It is possible to see all the available Events in C# & Asp.net too, but not inside code window as possible in VB. But you can see all Events of any selected Control in its Property Window. Open Properties, then Click Events.

  1. Up to Visual Studio 2010, only Vb.net has this feature: on code-behind page, the code panel upper-left drop down shows a control's name, and the right drop down shows this control's available events. When clicking this event we can get the code-block for this event. This feature is not available in C#.

  2. Without above feature, we can still get a control's available events for both C# and Vb.net: We must select the control on the aspx page and choose the design view at the lower left corner, then on the Properties panel click the Event button (the lighting sign), then available actions will be shown, double-click the name of the event you want, the event code will be generated in code-behind.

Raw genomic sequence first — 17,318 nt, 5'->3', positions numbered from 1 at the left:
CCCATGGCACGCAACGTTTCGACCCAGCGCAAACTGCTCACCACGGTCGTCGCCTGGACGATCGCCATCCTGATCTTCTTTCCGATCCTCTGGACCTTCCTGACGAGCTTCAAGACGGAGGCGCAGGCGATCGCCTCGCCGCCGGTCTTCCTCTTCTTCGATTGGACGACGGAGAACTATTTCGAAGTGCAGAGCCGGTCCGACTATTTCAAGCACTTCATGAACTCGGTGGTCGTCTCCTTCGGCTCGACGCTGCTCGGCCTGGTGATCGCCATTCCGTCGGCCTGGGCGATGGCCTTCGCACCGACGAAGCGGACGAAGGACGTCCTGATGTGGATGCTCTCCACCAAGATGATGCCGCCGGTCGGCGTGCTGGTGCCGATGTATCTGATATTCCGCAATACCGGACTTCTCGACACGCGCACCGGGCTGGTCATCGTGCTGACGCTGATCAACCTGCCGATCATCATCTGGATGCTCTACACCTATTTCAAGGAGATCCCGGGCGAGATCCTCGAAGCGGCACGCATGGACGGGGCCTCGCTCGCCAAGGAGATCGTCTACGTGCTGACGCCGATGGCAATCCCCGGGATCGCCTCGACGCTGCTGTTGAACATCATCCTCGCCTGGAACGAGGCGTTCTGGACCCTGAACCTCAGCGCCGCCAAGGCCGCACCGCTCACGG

This and the feature to generate event handlers without having to switch to Design view for C# is finally coming in Visual Studio 2012. It was about time.


Even the 2012 feature is not enough. You still have to guess for Page level events (Init, PreRender, etc) and also files that haven't already been filled out for you like Global.asax, which depending on the template you started with may or may not have all the event handlers already specified.

Agreed that Event Handlers is one of the things VB has for years and years and years handled way better than C#. I can't count the number of times I've had to remind a fellow C# developer that some events do, in fact, exist.